Baywatch's surgically-enhanced and buxom super-babe Pamela Anderson starred first in Raw Justice - an exploitative, low-budget action murder mystery. Its only claim to fame was her add-on plot accessory role as sexy blonde prostitute Sarah who became involved in solving the murder of the southern mayor's daughter Donna Stiles (April Bogenschutz) (who died during a nude shower scene). The star's much-excerpted scene in this cliched film (it was one of the film's two soft-core topless, simulated sex scenes) was her love-making - rear-entry and standing up - in an alleyway with tough and angry cop Mace (David Keith) after he had removed her top and shorts and kissed/massaged her all over.
Pamela Anderson Lee then attempted a comeback in her feature film career in the smarmy futuristic, post-apocalyptic thriller Barb Wire (a complete gender-swapping rip-off of the classic Casablanca (1942)), in which she took the role of the title character based on the Dark Horse Comics creation. She was a tough cyberpunk heroine actually named Barbara Kepitski - who was the kick-boxing, bounty-hunting owner of the Hammerhead Bar and Grille in the year 2017 in the city of Steel Harbor.
"Don't call me babe." (Barb Wire)
- "I do believe I'm falling in love."
The opening dance scene in Barb Wire of Barb laced tightly and zippered into a black-leather outfit, while performing a Flashdance-like strip in the midst of water-spray that revealed her overflowing chest.
Raw Justice (1994)
Barb Wire (1996)
Bad Boys (1995)
Sequel: Bad Boys II (2003)
Bad Boys was action film director Michael Bay's first feature film (it was produced by actioners Don Simpson and Jerry Bruckheimer) - his first of two films laden with special effects. His directorial style was known for hyped scenes of fast car chases, blasting firearms, sex-jokes, profanity and noisy explosions especially attractive for hyper-active teenaged boys. The original film paired black stars Martin Lawrence and Will Smith as Miami narcotics cops Marcus Burnett (a sexually-deprived family man) and Mike Lowrey (a swinging playboy bachelor), who were forced to switch their marital roles (with Burnett impersonating Lowrey) during an investigation. The buddy duo was entrusted with protecting informant Julie Mott (Tea Leoni) who witnessed the murder of her pretty best friend-prostitute Max Logan (Karen Alexander) by the film's leading suspect - a villainous French drug dealer Fouchet (Tchéky Karyo) who stole $100 million dollars worth of impounded heroin from the police department.
In the sequel, the due were in pursuit of ecstasy drug dealer/smuggler Johnny Tapia (Jordi Molla). Jamaican gangsters tossed cars (15 Mercedes Benz) from a transporter at the detectives driving high-speed on the freeway, resulting in carnage-damage to dozens of cars on the freeway, the transporter, and a boat. The film also featured the disturbing and controversial fascistic characters of the two detectives, including aiming a gun and threatening a 10 year old boy, making wisecracks while tossing corpses out of a morgue transport vehicle onto a freeway, and the demolition of a Cuban tent city with tanks.
- "Now back up, put the gun down, and get me a pack
of Tropical Fruit Bubblicious."
"You know, you drive almost slow enough to drive Miss Daisy."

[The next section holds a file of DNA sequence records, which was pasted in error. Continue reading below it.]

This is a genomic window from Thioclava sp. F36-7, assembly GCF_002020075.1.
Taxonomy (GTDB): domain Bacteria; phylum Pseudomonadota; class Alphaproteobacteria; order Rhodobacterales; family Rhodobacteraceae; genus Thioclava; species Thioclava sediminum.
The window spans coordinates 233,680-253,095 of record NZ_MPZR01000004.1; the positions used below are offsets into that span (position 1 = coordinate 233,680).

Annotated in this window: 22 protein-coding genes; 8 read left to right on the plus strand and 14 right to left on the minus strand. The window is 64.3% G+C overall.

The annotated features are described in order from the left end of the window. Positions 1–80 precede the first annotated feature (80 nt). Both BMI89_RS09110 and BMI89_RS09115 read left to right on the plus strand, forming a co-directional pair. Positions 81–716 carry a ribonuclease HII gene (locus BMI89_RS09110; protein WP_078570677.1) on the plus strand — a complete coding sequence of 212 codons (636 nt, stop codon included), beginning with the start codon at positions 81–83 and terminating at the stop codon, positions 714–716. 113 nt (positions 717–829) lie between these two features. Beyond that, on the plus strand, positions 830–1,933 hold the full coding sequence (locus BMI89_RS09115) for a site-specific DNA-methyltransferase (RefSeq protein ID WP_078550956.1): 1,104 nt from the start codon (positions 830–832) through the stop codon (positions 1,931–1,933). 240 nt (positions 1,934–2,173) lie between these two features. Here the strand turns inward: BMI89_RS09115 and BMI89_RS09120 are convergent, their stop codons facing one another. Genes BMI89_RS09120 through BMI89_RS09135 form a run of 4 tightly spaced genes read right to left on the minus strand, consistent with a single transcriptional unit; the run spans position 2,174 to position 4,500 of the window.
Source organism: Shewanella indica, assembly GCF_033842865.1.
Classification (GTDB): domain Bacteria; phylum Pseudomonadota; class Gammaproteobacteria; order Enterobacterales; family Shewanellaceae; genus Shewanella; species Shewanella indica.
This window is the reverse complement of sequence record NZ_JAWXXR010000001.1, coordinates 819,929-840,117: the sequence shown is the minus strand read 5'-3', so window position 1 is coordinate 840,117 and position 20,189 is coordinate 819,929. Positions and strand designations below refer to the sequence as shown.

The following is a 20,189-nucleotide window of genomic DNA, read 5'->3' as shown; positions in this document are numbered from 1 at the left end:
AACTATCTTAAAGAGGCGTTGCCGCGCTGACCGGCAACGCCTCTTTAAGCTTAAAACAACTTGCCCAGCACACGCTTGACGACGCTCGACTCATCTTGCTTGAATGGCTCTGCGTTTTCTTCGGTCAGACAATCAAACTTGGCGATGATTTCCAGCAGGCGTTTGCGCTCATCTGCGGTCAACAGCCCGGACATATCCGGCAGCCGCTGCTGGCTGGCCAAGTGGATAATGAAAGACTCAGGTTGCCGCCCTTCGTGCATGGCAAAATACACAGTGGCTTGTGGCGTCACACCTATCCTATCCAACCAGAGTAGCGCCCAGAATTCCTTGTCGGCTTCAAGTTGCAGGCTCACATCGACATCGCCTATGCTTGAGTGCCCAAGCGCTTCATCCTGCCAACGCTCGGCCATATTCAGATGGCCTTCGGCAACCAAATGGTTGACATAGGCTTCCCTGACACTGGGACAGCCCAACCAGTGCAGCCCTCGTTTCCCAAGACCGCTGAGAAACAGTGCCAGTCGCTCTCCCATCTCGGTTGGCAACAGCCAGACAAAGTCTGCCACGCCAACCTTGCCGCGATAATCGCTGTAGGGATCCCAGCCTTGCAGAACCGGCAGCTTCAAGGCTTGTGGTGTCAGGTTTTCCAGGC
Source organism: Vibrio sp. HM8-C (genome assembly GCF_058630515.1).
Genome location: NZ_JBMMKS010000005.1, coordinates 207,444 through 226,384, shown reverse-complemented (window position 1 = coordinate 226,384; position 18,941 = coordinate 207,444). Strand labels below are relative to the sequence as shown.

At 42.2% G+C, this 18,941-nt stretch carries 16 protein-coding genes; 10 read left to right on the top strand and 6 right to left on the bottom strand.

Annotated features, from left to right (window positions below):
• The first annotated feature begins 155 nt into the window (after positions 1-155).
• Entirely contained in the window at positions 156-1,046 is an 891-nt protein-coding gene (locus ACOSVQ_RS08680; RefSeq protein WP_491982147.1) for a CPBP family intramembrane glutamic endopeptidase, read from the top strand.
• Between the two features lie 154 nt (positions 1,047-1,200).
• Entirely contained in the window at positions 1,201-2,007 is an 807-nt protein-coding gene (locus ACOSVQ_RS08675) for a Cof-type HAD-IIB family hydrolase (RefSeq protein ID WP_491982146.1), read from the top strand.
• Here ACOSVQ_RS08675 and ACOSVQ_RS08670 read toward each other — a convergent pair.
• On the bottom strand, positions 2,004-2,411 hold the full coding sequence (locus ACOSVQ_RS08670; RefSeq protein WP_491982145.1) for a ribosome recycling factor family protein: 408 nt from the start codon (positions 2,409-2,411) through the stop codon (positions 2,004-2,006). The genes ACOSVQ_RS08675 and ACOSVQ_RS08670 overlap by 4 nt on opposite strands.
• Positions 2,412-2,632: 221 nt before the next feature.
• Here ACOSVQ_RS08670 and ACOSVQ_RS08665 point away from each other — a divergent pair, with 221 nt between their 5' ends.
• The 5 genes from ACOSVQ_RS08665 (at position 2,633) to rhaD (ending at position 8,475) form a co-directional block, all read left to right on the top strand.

"You know I'm a better cop when I get some in the morning, I feel lighter on my feet."
In Bad Boys, the climactic shootout inside an airplane hangar, including the explosive destruction of a 727 jet airplane.
In the memorably gruesome, disrespectful but funny morgue sequence in Bad Boys II, the two cops searched through various cut-open body cavities of bodies in search of concealed drugs. Voluptuous Jessica Karr (as "Female Corpse") was laid out on one of the cold slabs -- Marcus confessed to Mike that he couldn't help but innocently ogle the naked female's stiff chest ("What? I ain't doin' nothin'. What am I gonna do with these big-ass fake dead titties?"), and was then forced to hide under the sheet next to the well-endowed cadaver.
Bad Boys (1995)
Bad Boys II (2003)
Producer-director-actor Mel Gibson's 13th century melodramatic historical war epic was a major award winner, including Best Picture and Best Director. Although it was often historically inaccurate (faces weren't painted and kilts were not worn by the Scots), Gibson memorably portrayed the heroic Scottish freedom fighter William Wallace in this rousing, three hour film, who victoriously fought against the army of the oppressive and tyrannical King Edward I "Longshanks" (Patrick McGoohan) at Stirling Bridge in 1297. The central battle sequence was vividly portrayed and masterfully filmed to increase tension ("Hold...Hold...Hold"). He was spurred to revolt and righteous anger against the monarchy after his childhood sweetheart and secretly-wed wife Murron (Catherine McCormack) was raped and had her throat slit.
Wallace's rousing, emotional and inspiring speeches to his loyal often outnumbered followers were frequent, such as:
"I AM William Wallace! And I see a whole army of my country men, here, in defiance of tyranny. You've come to fight as free men, and free men you are. What will you do with that freedom? Will you fight?...Aye, fight and you may die. Run, and you'll live - at least awhile. And dying in your beds, many years from now, would you be willing to trade ALL the days, from this day to that, for one chance, just one chance, to come back here and tell our enemies that they may take our lives, but they'll never take OUR FREEDOM!"
However, Wallace was defeated at the Battle of Falkirk, captured and tried for high treason, and beheaded in a long and sadistic torture scene at the film's conclusion in which he cried out: "Freedom!" Wallace was courageously tortured ("I'm not dead yet"). He was partially hung, racked, disemboweled, and beheaded (offscreen) - while reuniting with his already-murdered wife seen walking in the crowd as a ghost.
(chronological, by film title)
Intro | Part 1 | Part 2 | Part 3 | Part 4 | Part 5 | Part 6 | Part 7 | Part 8 | Part 9 | Part 10
Part 11 | Part 12 | Part 13 | Part 14 | Part 15